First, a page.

Thursday, August 14, 2008

Norman Rockwell

As far as I know, Norman Rockwell only wrote a single children's book (a pleasant little story Willie Was Different about a talented bird), but his paintings appeal to children as much or more as they do to adults.

Here is an excerpt from his account of his wartime service in World War I. I found his essay in a book, The Saturday Evening Post Book of the Sea and Ships which unfortunately appears to not be in print.

Tall and lanky as Rockwell was, he was initially was rejected for service as being underweight. He volunteered for civilian guard patrols for awhile and then tried to enlist again.

". . . The doctors at Pelham Bay Naval Enlistment Headquarters rejected me because I was 17 pounds underweight for my height and age, so I caught a train to New York, to try again at an enlistment center at City Hall.

The yeoman who weighed me there had been a student at the Art Students League. "You've overdone the starving-artist bit," he said. "We'll have to talk to a doctor."

He led me into a dark little office and explained my problem to a doctor who was sitting with his feet up on a desk and smoking a cigar.

"How much under is he?" asked the doctor, looking thoughtfully at my nakedness.

"Seventeen pounds," said the yeoman.

"Won't do," said the doctor. "We can waive 10 pounds but not 17."

The yeoman glanced furtively around.

"How about the treatment?" he whispered.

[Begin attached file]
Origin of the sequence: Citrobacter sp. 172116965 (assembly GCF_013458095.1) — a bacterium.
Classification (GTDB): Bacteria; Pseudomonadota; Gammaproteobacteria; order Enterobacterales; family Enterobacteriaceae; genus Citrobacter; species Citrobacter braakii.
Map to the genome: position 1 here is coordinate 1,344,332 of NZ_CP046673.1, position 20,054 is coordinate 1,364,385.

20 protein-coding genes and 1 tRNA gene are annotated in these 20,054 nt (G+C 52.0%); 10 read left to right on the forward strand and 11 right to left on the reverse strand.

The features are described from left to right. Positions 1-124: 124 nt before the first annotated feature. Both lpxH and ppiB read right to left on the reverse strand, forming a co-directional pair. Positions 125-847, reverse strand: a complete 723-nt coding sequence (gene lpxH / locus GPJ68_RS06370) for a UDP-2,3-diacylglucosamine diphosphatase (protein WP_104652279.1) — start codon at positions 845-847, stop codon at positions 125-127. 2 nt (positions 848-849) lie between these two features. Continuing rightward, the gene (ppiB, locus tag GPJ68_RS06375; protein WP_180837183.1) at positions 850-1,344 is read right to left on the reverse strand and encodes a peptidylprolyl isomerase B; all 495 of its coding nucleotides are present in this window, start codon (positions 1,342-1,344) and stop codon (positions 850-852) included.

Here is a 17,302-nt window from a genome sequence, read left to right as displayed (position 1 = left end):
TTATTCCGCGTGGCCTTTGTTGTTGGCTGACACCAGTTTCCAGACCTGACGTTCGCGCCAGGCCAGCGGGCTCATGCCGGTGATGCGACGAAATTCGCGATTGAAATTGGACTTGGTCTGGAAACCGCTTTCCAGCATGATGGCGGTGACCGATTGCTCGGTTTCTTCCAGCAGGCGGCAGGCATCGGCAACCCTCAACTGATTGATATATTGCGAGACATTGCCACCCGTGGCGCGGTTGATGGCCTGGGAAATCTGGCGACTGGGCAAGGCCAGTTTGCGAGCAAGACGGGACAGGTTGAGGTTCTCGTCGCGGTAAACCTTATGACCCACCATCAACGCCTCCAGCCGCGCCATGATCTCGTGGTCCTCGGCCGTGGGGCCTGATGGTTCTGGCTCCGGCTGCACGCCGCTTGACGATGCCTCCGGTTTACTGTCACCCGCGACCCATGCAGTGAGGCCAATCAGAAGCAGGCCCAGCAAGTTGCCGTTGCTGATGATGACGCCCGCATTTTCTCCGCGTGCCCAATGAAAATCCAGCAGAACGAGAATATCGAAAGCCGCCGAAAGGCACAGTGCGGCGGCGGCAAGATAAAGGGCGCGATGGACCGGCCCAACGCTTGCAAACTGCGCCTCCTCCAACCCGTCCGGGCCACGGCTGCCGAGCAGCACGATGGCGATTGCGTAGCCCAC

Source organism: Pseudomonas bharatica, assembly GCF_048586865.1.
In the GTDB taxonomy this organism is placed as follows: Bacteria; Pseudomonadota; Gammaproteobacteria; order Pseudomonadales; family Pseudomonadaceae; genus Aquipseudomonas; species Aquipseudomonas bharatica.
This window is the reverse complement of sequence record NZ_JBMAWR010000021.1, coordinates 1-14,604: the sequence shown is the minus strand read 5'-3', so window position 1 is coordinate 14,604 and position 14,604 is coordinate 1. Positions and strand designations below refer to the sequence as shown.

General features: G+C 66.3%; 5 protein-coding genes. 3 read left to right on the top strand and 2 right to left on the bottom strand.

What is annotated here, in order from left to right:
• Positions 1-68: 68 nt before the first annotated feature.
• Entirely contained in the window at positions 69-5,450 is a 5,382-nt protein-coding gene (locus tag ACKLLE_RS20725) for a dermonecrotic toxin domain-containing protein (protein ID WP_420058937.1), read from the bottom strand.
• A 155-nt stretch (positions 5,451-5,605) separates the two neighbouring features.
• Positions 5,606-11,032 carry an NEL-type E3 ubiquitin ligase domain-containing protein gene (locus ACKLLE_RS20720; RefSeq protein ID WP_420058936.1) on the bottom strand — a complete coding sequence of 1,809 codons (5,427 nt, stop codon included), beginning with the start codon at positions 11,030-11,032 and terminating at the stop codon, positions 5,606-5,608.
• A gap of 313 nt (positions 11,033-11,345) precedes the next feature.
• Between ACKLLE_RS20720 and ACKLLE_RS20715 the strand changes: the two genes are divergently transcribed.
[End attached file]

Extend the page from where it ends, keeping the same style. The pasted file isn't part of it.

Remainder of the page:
"He don't look big enough," said the doctor.

"I want to get in," I said, shivering as chill drafts ran up and down my bare legs. "What's the treatment?"

"Bananas, doughnuts, and water," said the doctor.

"You eat seven pounds' worth, we waive the other ten pounds, and you're in." He pulled open a file drawer. It was filled with bananas and doughnuts. I eased onto an icy chair, my teeth chattering. The yeoman drew a pitcher of water at the washbasin in the corner. The doctor heaped bananas and doughnuts around it. "Go to it," he said.

I began to eat and drink. After a while I staggered to the scales - five pounds to go. So I ate some more and drank some more. The doctor's cigar went out. The yeoman watched me intently.

"I'm going to burst," I said. "I'd better quit."

But the doctor and the yeoman had now adopted my enlistment as a personal cause; it wasn't just one sailor more or less, it was their battle against the Kaiser and all his forces of darkness.

"Come on," said the doctor, peeling a banana, "four more doughnuts and bananas, and more water."

I stuffed. And stuffed. And stuffed. The yeoman weighed me again. "We've won!" he shouted. I could hardly walk; the seven pounds of doughnuts, bananas, and water sloshing about in my stomach threw me off balance. But I managed to struggle into my clothes and totter home."

No comments:

Post a Comment